In no particular order, these are the things that cause Janie great concern:
Kites - the bigger, the scarier
Balloons - especially Mylar
Statues - mostly just if she hasn't already seen them several times before
Spray bottles - only when being sprayed near her
Any human under four-and-a-half feet tall
When someone has an apple, but doesn't share a few bites
When someone opens that cheese box (refrigerator), but doesn't give her a bite of cheese
When she sees her kitty-friend, Kenji, get lettuce, but Janie doesn't get any lettuce, even though Janie doesn't like lettuce
When the kitties fight with each other - Janie checks out the fuss, but doesn't get involved.
When a kitty wants to come inside, but no one opens the door - Janie will alert Chad or me and lead us to the door.
Sonic - Sonic is our fourteen pound male cat. He hides around corners, then jumps out at Janie when she tries to pass. He puffs up his fur and hisses. It's very scary. Janie flinches and backs away, but then she wags her tale for some reason and acts excited. Maybe it makes Janie feel included when Sonic ambushes her since he also accosts Marigold and Kenji (our other two cats).
Baths - duh. It should be noted that Janie behaves well during baths. She stands very still and gets a far away look in her eyes as if she is meditating on her happy thoughts until the bathing ceases.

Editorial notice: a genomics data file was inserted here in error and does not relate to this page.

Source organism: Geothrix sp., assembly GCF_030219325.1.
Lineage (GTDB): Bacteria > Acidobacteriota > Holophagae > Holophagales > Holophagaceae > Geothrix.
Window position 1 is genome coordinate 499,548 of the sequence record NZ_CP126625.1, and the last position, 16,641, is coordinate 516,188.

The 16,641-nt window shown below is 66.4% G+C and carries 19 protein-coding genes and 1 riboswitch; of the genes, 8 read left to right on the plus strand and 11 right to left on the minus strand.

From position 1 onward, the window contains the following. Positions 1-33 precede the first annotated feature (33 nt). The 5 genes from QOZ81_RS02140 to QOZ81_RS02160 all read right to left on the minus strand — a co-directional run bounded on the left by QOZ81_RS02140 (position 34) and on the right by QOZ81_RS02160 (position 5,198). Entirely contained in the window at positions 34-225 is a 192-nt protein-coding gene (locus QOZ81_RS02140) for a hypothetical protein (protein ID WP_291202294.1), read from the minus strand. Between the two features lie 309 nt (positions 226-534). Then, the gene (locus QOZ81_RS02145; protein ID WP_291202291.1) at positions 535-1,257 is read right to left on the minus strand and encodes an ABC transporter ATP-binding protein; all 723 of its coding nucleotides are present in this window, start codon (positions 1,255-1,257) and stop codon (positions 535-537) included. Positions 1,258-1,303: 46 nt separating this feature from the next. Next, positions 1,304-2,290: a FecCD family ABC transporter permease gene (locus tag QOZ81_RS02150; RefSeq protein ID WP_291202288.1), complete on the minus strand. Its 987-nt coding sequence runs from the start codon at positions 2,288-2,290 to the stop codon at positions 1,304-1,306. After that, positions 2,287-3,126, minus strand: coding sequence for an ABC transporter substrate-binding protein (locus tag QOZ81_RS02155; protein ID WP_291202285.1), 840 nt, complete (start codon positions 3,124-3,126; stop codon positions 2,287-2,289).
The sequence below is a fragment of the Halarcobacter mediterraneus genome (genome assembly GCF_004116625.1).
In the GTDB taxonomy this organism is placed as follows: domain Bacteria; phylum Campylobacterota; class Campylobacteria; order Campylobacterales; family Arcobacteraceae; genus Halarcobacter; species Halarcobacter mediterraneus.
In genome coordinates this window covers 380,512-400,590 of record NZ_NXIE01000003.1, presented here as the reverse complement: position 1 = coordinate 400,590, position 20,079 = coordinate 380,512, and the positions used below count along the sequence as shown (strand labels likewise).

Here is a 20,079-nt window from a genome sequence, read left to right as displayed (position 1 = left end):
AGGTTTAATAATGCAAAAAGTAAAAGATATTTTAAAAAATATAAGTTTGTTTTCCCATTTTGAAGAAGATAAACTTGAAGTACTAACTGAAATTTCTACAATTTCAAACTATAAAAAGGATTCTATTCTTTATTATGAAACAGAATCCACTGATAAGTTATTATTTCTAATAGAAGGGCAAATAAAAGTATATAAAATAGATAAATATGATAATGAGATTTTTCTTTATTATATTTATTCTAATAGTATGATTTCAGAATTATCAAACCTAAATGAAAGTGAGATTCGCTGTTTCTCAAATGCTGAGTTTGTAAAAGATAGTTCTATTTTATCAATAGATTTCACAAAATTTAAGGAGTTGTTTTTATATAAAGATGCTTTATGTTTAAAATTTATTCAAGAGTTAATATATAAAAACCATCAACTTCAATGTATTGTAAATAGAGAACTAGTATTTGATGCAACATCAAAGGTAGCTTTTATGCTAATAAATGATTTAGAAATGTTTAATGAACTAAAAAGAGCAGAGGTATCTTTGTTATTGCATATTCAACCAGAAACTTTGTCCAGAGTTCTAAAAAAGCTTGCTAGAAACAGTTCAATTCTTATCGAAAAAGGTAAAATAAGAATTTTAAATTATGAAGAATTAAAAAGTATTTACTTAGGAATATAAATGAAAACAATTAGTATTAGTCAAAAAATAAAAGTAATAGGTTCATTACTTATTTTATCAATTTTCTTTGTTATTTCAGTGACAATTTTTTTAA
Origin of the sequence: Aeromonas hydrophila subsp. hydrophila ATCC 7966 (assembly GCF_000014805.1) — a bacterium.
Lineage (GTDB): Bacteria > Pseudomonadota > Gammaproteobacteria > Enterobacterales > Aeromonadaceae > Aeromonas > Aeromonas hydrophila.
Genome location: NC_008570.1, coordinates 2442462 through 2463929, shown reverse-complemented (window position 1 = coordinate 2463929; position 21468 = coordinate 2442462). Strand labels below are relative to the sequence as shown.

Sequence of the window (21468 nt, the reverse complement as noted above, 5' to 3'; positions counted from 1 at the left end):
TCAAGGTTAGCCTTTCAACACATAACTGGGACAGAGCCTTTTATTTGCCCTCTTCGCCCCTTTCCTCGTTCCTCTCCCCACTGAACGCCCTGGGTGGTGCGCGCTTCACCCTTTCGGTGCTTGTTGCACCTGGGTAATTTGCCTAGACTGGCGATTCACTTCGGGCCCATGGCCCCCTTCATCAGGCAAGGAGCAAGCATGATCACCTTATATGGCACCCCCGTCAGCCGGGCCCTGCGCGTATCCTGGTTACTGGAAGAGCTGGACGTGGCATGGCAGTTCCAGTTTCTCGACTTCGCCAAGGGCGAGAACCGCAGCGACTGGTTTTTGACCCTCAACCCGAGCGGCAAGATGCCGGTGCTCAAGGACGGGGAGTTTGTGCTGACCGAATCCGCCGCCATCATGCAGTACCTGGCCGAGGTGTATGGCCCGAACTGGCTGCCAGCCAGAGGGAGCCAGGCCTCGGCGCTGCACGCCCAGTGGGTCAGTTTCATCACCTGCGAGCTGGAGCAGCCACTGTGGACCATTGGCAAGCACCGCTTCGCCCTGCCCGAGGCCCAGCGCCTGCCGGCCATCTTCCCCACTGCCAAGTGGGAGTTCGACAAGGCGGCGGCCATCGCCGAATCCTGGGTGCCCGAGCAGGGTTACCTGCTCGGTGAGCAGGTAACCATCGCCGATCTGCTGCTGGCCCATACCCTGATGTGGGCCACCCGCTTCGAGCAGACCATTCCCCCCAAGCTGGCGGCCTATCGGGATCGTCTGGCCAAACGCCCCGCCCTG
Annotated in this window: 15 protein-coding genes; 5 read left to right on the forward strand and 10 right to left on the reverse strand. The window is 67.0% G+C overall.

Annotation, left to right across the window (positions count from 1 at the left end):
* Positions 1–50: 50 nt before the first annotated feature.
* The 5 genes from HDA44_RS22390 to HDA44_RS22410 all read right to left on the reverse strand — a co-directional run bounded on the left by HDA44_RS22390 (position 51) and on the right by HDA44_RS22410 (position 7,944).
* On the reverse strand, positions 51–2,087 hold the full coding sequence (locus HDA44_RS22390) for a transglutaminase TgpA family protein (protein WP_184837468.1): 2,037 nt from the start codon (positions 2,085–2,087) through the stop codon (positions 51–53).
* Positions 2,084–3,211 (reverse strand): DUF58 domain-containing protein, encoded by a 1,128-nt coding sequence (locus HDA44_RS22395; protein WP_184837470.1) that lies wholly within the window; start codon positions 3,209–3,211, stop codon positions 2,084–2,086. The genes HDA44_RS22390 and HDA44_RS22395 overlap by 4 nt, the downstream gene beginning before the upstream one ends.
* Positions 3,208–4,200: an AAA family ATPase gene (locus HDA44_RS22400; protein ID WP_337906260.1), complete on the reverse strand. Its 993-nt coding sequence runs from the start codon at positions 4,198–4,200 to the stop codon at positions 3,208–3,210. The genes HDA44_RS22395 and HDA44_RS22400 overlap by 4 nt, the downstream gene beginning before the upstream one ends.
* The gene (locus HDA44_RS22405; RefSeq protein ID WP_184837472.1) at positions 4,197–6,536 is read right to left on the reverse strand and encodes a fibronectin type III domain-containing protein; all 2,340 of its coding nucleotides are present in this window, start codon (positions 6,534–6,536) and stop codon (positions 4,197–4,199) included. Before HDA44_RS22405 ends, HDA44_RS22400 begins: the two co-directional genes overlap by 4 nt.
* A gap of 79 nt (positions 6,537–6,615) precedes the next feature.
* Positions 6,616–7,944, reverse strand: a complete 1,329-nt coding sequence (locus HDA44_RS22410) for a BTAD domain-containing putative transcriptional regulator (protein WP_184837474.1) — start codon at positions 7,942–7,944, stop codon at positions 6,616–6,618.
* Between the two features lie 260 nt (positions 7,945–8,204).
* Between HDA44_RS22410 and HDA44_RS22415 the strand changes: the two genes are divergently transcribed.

Sometimes a Manic Hobgoblin gets the better of me. I live in a sweet, old house in central Austin. I travel a few times each year. I have too many pets, and love each one more than the next.
Sunday, March 21, 2010
Monday, March 15, 2010
Love the One You're With
I admit it. I look at other houses sometimes. I'm a homeowner, but I'm not blind. I see houses that have professionally landscaped exteriors on quieter streets. I see houses that have fireplaces and interior laundry rooms. I can't afford most of those houses, so there's no harm in just looking, right? I mean, they're totally out of my league. They're probably so accustomed to the longing glances from strangers that they don't even notice anymore.
I love my 1952 house. As I painted over a few dings inside the house, and finally painted the new door and frames outside this weekend, I couldn't help but notice this sweet house's age spots. I saw the chipped wood trim, the cracks in the shingle facade, the uneven repairs on patchwork drywall in the corners of some rooms. I looked out over the too-big-for-me yard with its raggedy mix of bare dirt, grass and weeds that needs to be mowed again already. I fantasized of a day when I'll have just a small courtyard or patio to maintain with a posh garden home or modern condo.
My dream-abode is either brand new, or newly remodeled and move-in ready. It doesn't need to be bigger, but I'd like to trade-in one of the bedrooms for another bathroom and a laundry room that doesn't involve a trip out to the carport. Oh, and of course it has ample closets. I know some people go gaga for garages, but I'm attracted to a lighted, walk-in closet myself. Though I lust after this imagined future home, I haven't found it yet. If I do find it, who's to say that the timing will be right?
For now, I love this house. I still see all the traits that first drew me here. We've had some great times and made memories. We're attuned to each others' quirks and creaks. We're comfortable together. Sometimes that's enough.
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